Florida State Park Infested With Monkeys That Carry Sexually Transmitted Infections

Tourists at a large nature park in Florida have been warned about a troupe of monkeys with sexually transmitted infections that are running riot through the area.

Yep, there’s a lot going on in that sentence, isn’t there?

It’s a serious issue, though. One kayaker in the lovely natural attraction saw a number of the rhesus macaque monkeys plunging into the river before his eyes.

Silver Springs State Park in Orlando is home to a large number of invasive monkeys that have actually been resident – and causing havoc – in Florida for almost 100 years.

The latest incident occurred as Rod Guynn was simply paddling his boat down the river, minding his own business, presumably looking at the lovely surroundings.

You’d have to imagine that a group of rhesus macaques plummeting from a nearby tree into the river fair shattered that peace and tranquillity for him.

Anyway, the Springs State Park is thought to be home to as many as 300 of the beasts, who live amongst the extensive greenery it provides.

Here's a few rhesus macaques. Credit: PA
Here’s a few rhesus macaques. Credit: PA

They are thought to have been left behind by a now defunct attraction called Colonel Tooey’s Jungle Cruise back in around 1930.

The attraction – which was situated within the park – shut down, but the monkeys stuck around.

Colonel Tooey himself left the creatures on an island in the middle of the river, assuming that they couldn’t swim and therefore could not escape.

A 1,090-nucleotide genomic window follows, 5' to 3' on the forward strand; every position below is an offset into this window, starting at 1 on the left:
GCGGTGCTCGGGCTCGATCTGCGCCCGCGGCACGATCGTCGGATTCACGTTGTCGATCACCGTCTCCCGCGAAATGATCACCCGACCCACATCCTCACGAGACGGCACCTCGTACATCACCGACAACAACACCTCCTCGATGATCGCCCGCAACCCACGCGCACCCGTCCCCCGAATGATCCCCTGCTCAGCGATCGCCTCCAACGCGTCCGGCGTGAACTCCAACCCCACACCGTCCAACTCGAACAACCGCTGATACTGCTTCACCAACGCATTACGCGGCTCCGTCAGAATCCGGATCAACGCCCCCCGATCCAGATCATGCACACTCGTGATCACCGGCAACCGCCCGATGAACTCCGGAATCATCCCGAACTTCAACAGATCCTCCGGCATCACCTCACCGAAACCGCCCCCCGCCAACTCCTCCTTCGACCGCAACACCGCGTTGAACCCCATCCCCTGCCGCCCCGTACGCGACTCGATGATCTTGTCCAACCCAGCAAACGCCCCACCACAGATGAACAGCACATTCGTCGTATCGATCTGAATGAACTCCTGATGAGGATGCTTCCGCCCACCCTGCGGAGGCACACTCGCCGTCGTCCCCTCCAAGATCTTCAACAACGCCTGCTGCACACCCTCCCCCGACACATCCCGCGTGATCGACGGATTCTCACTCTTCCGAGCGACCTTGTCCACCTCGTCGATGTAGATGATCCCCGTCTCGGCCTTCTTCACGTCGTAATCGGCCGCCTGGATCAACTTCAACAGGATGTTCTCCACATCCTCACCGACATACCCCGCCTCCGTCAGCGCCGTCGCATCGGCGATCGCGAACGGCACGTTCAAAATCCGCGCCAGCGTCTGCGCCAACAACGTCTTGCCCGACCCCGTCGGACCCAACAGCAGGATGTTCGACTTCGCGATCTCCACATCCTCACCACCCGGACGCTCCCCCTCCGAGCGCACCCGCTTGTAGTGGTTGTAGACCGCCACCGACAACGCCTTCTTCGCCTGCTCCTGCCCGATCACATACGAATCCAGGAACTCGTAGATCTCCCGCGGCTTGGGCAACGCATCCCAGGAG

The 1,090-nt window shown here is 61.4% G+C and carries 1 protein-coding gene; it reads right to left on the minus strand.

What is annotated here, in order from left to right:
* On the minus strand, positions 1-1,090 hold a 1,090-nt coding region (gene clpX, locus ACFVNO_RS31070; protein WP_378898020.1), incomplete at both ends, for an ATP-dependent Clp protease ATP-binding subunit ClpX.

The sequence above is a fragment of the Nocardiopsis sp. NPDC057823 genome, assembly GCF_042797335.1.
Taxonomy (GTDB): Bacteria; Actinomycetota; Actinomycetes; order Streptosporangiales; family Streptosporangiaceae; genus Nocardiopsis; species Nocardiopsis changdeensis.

It seems he was badly mistaken.

In fact, the monkeys have not only made it off the island, but have been making fairly regular excursions out of the park into the areas of The Villages, Tampa, and Apopka.

Despite the fact that they’re only small and quite cute, the monkeys do represent a public health hazard.

Silver Springs State Park is a popular Florida attraction. Credit: PA
Silver Springs State Park is a popular Florida attraction. Credit: PA

The monkeys are carriers of sexually transmitted diseases such as Herpes B. If humans are infected with that, it can cause brain damage and even death if not treated.

Obviously, it isn’t just sexually transmitted, otherwise the advice to stop the problem would be fairly simple.

However, it is transmitted by saliva.

Don’t worry too much, though. No such contamination between human and monkey has ever happened.

That doesn’t mean that the park’s officials aren’t worried about it, though.

A study conducted by The Wildlife Society last month found that as the number of monkeys increases, so does the risk of infection to humans as a result of the diseases that they carry.

Around 25 per cent of Silver Spring’s monkeys carry Herpes B, according to a report by the Center for Disease Control.

The local authorities in Florida have expressed a desire to get shut of the primates once and for all, but have – as yet – released no concrete information about when or how they plan to do that.

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